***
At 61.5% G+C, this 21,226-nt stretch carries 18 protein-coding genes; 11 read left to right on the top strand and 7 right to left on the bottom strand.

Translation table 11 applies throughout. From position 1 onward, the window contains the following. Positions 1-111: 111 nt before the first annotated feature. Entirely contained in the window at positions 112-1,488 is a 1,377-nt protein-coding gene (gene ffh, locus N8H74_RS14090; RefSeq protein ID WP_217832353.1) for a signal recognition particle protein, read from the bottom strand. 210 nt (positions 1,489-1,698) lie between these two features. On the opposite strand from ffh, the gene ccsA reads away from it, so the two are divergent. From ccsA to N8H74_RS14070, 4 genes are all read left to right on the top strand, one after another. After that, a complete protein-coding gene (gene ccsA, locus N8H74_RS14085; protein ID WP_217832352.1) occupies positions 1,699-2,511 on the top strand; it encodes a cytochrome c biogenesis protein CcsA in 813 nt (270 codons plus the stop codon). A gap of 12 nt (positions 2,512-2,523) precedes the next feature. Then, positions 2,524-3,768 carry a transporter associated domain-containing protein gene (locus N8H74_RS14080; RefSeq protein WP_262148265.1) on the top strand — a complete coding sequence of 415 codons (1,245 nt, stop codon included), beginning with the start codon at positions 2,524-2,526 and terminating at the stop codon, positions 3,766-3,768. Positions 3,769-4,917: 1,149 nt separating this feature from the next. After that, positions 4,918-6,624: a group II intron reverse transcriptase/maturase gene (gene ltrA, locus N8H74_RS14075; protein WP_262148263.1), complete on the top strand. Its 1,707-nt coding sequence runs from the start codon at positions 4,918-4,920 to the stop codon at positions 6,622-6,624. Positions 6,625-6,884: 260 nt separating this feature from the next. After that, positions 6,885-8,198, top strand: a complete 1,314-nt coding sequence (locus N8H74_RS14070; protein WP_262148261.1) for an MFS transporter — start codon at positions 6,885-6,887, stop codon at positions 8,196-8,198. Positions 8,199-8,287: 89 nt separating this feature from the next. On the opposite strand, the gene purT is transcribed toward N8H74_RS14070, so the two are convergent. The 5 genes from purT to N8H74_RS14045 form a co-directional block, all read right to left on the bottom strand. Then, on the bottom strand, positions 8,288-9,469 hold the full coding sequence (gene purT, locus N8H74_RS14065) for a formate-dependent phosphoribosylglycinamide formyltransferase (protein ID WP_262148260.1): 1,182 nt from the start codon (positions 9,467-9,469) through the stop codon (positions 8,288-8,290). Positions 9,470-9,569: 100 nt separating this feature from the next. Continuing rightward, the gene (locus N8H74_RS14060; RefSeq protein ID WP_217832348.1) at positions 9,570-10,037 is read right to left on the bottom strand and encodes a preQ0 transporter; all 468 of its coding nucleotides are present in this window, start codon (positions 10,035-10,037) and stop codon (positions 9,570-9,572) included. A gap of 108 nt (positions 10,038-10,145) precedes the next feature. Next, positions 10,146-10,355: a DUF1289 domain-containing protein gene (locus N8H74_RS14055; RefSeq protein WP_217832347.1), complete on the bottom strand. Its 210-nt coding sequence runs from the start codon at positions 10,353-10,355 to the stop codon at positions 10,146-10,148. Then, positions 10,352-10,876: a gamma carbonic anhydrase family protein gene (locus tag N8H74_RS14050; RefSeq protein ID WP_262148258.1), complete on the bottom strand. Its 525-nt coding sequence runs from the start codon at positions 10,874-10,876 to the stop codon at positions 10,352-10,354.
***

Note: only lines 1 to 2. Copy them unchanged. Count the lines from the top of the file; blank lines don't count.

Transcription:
At 61.5% G+C, this 21,226-nt stretch carries 18 protein-coding genes; 11 read left to right on the top strand and 7 right to left on the bottom strand.

Translation table 11 applies throughout. From position 1 onward, the window contains the following. Positions 1-111: 111 nt before the first annotated feature. Entirely contained in the window at positions 112-1,488 is a 1,377-nt protein-coding gene (gene ffh, locus N8H74_RS14090; RefSeq protein ID WP_217832353.1) for a signal recognition particle protein, read from the bottom strand. 210 nt (positions 1,489-1,698) lie between these two features. On the opposite strand from ffh, the gene ccsA reads away from it, so the two are divergent. From ccsA to N8H74_RS14070, 4 genes are all read left to right on the top strand, one after another. After that, a complete protein-coding gene (gene ccsA, locus N8H74_RS14085; protein ID WP_217832352.1) occupies positions 1,699-2,511 on the top strand; it encodes a cytochrome c biogenesis protein CcsA in 813 nt (270 codons plus the stop codon). A gap of 12 nt (positions 2,512-2,523) precedes the next feature. Then, positions 2,524-3,768 carry a transporter associated domain-containing protein gene (locus N8H74_RS14080; RefSeq protein WP_262148265.1) on the top strand — a complete coding sequence of 415 codons (1,245 nt, stop codon included), beginning with the start codon at positions 2,524-2,526 and terminating at the stop codon, positions 3,766-3,768. Positions 3,769-4,917: 1,149 nt separating this feature from the next. After that, positions 4,918-6,624: a group II intron reverse transcriptase/maturase gene (gene ltrA, locus N8H74_RS14075; protein WP_262148263.1), complete on the top strand. Its 1,707-nt coding sequence runs from the start codon at positions 4,918-4,920 to the stop codon at positions 6,622-6,624. Positions 6,625-6,884: 260 nt separating this feature from the next. After that, positions 6,885-8,198, top strand: a complete 1,314-nt coding sequence (locus N8H74_RS14070; protein WP_262148261.1) for an MFS transporter — start codon at positions 6,885-6,887, stop codon at positions 8,196-8,198. Positions 8,199-8,287: 89 nt separating this feature from the next. On the opposite strand, the gene purT is transcribed toward N8H74_RS14070, so the two are convergent. The 5 genes from purT to N8H74_RS14045 form a co-directional block, all read right to left on the bottom strand. Then, on the bottom strand, positions 8,288-9,469 hold the full coding sequence (gene purT, locus N8H74_RS14065) for a formate-dependent phosphoribosylglycinamide formyltransferase (protein ID WP_262148260.1): 1,182 nt from the start codon (positions 9,467-9,469) through the stop codon (positions 8,288-8,290). Positions 9,470-9,569: 100 nt separating this feature from the next. Continuing rightward, the gene (locus N8H74_RS14060; RefSeq protein ID WP_217832348.1) at positions 9,570-10,037 is read right to left on the bottom strand and encodes a preQ0 transporter; all 468 of its coding nucleotides are present in this window, start codon (positions 10,035-10,037) and stop codon (positions 9,570-9,572) included. A gap of 108 nt (positions 10,038-10,145) precedes the next feature. Next, positions 10,146-10,355: a DUF1289 domain-containing protein gene (locus N8H74_RS14055; RefSeq protein WP_217832347.1), complete on the bottom strand. Its 210-nt coding sequence runs from the start codon at positions 10,353-10,355 to the stop codon at positions 10,146-10,148. Then, positions 10,352-10,876: a gamma carbonic anhydrase family protein gene (locus tag N8H74_RS14050; RefSeq protein ID WP_262148258.1), complete on the bottom strand. Its 525-nt coding sequence runs from the start codon at positions 10,874-10,876 to the stop codon at positions 10,352-10,354.